Armenia’s economy has undergone a profound transformation since independence. Sustained growth, ambitious reforms, as well as inflows of capital and remittances have created a market-oriented environment. However, the global financial crisis impacted significantly the market of the country.
Double digit growth rates of pre-crisis period were replaced by a 4.0% rate after the crisis. Following a moderate 3.2% growth in 2013, it slowed down to 2.1% in 2015. Positive results from agriculture, mining, and tourism were offset by sluggish manufacturing and other services. In the medium term, it is expected that economic growth will slowly recover but still remain below the newly estimated potential of 3.5% per annum.
The key challenge for the government is to sustain growth in unfavorable external environment with limited space for a fiscal stimulus. The country is confronted with the need to maintain a sustainable fiscal framework in the face of increased debt service obligations, falling capital investment, and slowing economic growth.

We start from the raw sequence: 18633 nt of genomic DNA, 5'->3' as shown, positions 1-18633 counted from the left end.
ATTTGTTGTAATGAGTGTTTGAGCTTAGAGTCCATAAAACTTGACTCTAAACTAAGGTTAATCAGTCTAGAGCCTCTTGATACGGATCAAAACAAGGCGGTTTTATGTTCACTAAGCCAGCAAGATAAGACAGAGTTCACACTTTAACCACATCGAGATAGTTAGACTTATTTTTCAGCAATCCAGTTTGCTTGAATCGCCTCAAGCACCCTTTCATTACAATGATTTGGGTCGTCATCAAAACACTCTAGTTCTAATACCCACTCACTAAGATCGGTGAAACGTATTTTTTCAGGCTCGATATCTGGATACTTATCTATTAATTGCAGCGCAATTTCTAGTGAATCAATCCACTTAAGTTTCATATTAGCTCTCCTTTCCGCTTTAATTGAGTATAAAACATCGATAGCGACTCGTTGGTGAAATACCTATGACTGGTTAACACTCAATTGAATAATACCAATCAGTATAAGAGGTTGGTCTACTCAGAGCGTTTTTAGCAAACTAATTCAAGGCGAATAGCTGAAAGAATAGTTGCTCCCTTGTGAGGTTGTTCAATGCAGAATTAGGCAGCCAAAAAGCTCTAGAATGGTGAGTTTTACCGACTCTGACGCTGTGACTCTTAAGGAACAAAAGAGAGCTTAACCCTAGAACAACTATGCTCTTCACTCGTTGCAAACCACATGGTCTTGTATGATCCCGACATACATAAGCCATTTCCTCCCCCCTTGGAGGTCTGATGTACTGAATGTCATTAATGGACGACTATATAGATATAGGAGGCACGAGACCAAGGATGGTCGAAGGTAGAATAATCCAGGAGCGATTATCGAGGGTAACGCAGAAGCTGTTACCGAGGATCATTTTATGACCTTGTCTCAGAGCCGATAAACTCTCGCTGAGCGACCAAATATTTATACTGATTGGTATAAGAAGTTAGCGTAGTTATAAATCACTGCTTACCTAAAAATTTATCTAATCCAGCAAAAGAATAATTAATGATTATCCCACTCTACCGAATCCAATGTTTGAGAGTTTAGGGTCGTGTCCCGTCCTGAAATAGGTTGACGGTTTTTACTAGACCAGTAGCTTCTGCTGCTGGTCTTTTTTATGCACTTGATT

With an estimated per-capita GDP of US$ 3,830 (GNI, 2014), Armenia is a lower middle-income country. Remittances from migrant workers, that play an important role in Armenia’s economy, decelerated in the second half of 2014 as macroeconomic performance in Russia deteriorated, severely constraining demand for imported consumer goods. With exports and remittances dependent on international prices for commodities, the Armenian economy becomes more exposed to the balance of payments shocks, as these prices are on declining trend now.
The effect of the financial crisis on rural and urban poverty has been dramatic—the poverty rate increased from 27.6% in 2008 to 32% in 2013. The geography of poverty in Armenia shows substantial gaps between the capital city Yerevan (25.6%), rural areas (31.7%), and other urban areas (39.4 percent). The role of targeted social expenditures and pension increase is to result in substantial poverty reduction gains amidst a languished economic growth of the post-crisis period.
Last Updated: Nov 10, 2015